This short guide aims to explain what is the difference between a wealth manager, an investment manager and a private bank, and why you may need one.
Your guide to insurance and why high net worth individuals in the UK are increasingly waking up to its advantages.
Life insurance may not immediately spring to mind when one is thinking about wealth management tools, but high net worth individuals in the UK (and internationally) are increasingly waking up to its advantages. Life insurance policies, when offered by specialist providers, can be tailored to precisely suit your purposes, allowing you to grow and protect your wealth tax-efficiently. Additionally, a tailored life insurance structure may also be particularly important if you are a business owner and so require firm business succession plans – such as buy/sell agreements – in place.
Life insurance can actually be a vital addition to a wealth manager’s toolkit, and if used cleverly can make a real difference to the protection and preservation of your family’s assets. Bancassurance, the distribution of insurance products through banks, is therefore a popular offering among institutions.
Life insurance has many wealth management applications, and can be very powerful when used in combination with other structures like trusts. Life insurance tends to differ in application quite widely according to the countries concerned, however, and there are many subtleties a wealth manager will be able to guide you through. In Europe, for example, insurance products tend to be called wrappers and are typically used to shield portfolios from current income taxation; these types of products tend to be weighted more towards investment assets with death benefits figuring lower, yet policies can be geared towards a number of needs.
Below are just a few of the ways life insurance could figure in your wealth management plans. Whatever stage of life you are currently in, consider adding life insurance to the strategies that you might like to talk over with a professional financial adviser.
The latter product is really a type of investment fund which gives insured parties a share of the returns generated from investing insurance premiums; the death benefit which is paid out can either be a lump sum or the value of the investment vehicle.
The Inheritance Tax net continues to widen in the UK as rocketing house prices continue to push individuals above the £325,000 nil rate band, possibly leaving their estate to suffer a punitive 40% tax on assets above this level. This has led to a big uptick in demand for what are known as “pure death benefit” life insurance policies which allow the beneficiaries of an estate to settle IHT bills at once, rather than being forced to sell up a family residence, for example. (There are of course many other IHT mitigation strategies your wealth manager might be able to implement too.)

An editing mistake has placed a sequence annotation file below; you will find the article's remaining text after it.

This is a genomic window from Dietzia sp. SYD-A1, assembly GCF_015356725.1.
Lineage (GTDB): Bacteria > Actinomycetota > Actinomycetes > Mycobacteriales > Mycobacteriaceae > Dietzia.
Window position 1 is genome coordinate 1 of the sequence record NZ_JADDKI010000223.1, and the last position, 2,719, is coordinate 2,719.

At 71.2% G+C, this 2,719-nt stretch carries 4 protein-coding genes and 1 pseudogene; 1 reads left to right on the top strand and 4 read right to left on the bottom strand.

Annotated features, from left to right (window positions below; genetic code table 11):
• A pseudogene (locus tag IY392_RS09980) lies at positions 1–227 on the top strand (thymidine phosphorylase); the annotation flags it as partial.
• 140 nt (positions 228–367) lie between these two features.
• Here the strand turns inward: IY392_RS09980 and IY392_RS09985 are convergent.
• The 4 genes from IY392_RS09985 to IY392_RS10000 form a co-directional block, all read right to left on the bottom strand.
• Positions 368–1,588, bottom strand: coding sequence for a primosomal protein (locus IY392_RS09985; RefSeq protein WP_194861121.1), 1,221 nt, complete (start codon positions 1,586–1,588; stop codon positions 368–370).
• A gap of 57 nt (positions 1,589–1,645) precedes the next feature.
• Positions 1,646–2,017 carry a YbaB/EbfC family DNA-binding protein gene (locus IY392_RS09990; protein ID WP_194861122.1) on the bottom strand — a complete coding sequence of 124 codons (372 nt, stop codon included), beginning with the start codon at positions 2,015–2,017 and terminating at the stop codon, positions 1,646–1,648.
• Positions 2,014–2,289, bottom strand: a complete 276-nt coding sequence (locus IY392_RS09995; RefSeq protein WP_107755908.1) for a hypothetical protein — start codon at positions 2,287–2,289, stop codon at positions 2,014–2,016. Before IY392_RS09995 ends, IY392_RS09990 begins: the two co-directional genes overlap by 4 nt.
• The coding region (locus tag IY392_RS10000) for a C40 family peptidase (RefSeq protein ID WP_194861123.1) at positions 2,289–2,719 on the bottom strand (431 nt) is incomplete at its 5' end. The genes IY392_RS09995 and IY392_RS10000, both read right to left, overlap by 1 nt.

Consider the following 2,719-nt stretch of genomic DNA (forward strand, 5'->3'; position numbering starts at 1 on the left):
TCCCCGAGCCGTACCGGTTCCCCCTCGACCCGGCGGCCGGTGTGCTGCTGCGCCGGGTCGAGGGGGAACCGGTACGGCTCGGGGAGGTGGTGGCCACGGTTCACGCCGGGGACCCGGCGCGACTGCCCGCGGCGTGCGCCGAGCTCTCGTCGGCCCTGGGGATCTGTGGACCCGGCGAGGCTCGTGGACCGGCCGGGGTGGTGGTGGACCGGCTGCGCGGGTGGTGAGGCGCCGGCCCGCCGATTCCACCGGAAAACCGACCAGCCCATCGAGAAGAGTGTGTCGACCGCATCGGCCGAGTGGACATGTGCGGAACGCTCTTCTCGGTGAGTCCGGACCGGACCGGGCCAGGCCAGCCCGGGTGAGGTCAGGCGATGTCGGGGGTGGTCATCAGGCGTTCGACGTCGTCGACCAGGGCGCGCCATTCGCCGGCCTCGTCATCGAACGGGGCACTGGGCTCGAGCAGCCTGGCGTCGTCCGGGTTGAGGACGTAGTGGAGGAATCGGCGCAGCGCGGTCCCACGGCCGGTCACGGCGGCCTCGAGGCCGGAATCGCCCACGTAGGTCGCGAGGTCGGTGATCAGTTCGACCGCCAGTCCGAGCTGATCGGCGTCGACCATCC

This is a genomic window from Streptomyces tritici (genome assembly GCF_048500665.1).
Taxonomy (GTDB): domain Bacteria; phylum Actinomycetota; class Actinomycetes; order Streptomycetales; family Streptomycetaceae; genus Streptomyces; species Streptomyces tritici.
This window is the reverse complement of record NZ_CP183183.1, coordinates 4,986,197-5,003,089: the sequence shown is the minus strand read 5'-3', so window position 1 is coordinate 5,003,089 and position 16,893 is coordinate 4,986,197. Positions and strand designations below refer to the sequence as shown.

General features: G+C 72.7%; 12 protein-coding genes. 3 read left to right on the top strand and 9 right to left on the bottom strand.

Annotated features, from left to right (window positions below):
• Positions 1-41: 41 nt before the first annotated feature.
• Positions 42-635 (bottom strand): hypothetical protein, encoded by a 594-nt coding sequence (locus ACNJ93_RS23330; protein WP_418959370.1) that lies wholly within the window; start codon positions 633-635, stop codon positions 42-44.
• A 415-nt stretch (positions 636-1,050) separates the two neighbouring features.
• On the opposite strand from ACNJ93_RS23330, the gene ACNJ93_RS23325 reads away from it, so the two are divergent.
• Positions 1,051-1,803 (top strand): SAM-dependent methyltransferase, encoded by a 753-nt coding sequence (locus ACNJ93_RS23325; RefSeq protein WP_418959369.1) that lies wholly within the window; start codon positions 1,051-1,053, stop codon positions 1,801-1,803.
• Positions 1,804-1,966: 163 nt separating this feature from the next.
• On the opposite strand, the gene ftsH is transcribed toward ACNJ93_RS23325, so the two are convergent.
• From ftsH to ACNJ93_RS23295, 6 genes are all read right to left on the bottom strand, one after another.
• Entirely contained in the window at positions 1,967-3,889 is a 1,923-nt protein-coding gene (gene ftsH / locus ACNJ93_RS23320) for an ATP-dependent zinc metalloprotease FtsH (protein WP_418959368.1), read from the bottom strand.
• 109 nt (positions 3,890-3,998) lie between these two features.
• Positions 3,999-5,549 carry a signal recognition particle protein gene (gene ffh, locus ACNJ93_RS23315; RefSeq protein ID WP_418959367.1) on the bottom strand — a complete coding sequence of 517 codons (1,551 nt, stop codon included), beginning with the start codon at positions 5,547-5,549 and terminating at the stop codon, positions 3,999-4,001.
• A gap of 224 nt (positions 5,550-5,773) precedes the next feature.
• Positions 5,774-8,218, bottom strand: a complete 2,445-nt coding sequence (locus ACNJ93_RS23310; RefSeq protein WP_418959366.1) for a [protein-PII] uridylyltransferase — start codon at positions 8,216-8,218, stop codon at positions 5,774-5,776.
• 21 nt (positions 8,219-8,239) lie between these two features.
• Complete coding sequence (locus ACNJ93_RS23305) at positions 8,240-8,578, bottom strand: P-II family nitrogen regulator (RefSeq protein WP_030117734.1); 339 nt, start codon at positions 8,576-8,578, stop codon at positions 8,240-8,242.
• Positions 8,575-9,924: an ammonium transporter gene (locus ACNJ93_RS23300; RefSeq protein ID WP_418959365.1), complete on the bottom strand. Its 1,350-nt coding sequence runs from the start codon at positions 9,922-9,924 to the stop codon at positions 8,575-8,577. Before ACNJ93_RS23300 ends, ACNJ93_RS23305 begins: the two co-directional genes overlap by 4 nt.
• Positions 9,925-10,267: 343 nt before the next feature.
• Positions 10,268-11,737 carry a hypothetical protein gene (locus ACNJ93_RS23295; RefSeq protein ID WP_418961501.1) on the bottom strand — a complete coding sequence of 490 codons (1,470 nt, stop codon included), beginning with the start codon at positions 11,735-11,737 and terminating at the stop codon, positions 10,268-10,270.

International investors may find that what are known as private placement life insurance policies in the US (and as investment bonds more usually in the UK) can be particularly useful, since they can help individuals shelter their wealth from tax liabilities if they are moving between countries; therefore, it is commonly used by advisers in the pre-immigration phase of planning around a client’s move. Private placement life insurance allows a gross roll up or a tax deferral within an investment portfolio, typically over the duration of a mid-term relocation, but also with permanent country changes too – making them very useful for those looking to mitigate Income Tax while they are internationally mobile.
Private placement life insurance, which already is very well-established as a solution for affluent individuals in the US and Asia, has many applications depending on the jurisdiction(s) in question. These structures can, for example, be highly effective in the management of trusts where beneficiaries live in different countries, or when non-US trusts have US beneficiaries (here, the tax rates can reach up to 100%, although US-compliant wealth structuring can require very specialist expertise). There are also insurance solutions for non-domiciled investors who are UK resident and paying tax on a remittance basis.
In the UK (as in the US) there is a requirement that investors use certain kinds of collective investment vehicles in order to access lower Capital Gains Tax rates. Those who would like to invest in a more esoteric investment vehicles (i.e. those which don’t report in the mandated way) without incurring the higher rate tax can deploy private placement life insurance to help them defer the tax liability on their investment portfolio and keep their income tax bill down.
While life insurance may not be hugely well known as a wealth management tool among the general public, investors can be reassured that it is a perfectly legitimate and accepted planning tool which is recognised by regulators. Wealth managers, for their part, are highly cognisant of the benefits life insurance can offer for sheltering assets from tax liabilities, as well as for providing security for your family after you are gone. Really, however, combining insurance and investment strategies is simply about making your money work as hard as it can in every possible instance – which is the essence of professional wealth management services.
It’s fair to say that life insurance, wills, IHT and even pensions all come under the banner of things people would really rather not think about. Yet if you talk things over with a wealth manager you may be surprised to learn just how many really effective ways there are to get peace of mind over your financial future, and that of your whole family.
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